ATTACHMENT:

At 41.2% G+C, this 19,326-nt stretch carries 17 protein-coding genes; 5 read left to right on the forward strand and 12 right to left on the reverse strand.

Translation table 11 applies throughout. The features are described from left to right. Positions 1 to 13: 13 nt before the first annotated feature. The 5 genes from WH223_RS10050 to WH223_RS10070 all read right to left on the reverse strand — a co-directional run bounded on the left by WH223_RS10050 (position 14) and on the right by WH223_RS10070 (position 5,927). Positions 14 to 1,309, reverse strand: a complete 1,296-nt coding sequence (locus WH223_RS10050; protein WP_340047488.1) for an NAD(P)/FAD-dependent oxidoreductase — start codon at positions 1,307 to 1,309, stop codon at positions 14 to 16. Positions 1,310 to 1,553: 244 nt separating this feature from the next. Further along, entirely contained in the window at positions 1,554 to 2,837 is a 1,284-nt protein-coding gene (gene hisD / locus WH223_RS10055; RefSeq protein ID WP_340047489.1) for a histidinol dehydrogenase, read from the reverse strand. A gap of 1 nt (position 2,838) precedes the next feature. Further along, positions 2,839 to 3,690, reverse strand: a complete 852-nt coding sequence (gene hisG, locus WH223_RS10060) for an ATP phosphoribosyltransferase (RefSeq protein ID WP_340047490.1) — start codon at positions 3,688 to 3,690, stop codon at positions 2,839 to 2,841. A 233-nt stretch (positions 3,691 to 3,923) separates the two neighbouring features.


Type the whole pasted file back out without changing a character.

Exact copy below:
At 41.2% G+C, this 19,326-nt stretch carries 17 protein-coding genes; 5 read left to right on the forward strand and 12 right to left on the reverse strand.

Translation table 11 applies throughout. The features are described from left to right. Positions 1 to 13: 13 nt before the first annotated feature. The 5 genes from WH223_RS10050 to WH223_RS10070 all read right to left on the reverse strand — a co-directional run bounded on the left by WH223_RS10050 (position 14) and on the right by WH223_RS10070 (position 5,927). Positions 14 to 1,309, reverse strand: a complete 1,296-nt coding sequence (locus WH223_RS10050; protein WP_340047488.1) for an NAD(P)/FAD-dependent oxidoreductase — start codon at positions 1,307 to 1,309, stop codon at positions 14 to 16. Positions 1,310 to 1,553: 244 nt separating this feature from the next. Further along, entirely contained in the window at positions 1,554 to 2,837 is a 1,284-nt protein-coding gene (gene hisD / locus WH223_RS10055; RefSeq protein ID WP_340047489.1) for a histidinol dehydrogenase, read from the reverse strand. A gap of 1 nt (position 2,838) precedes the next feature. Further along, positions 2,839 to 3,690, reverse strand: a complete 852-nt coding sequence (gene hisG, locus WH223_RS10060) for an ATP phosphoribosyltransferase (RefSeq protein ID WP_340047490.1) — start codon at positions 3,688 to 3,690, stop codon at positions 2,839 to 2,841. A 233-nt stretch (positions 3,691 to 3,923) separates the two neighbouring features.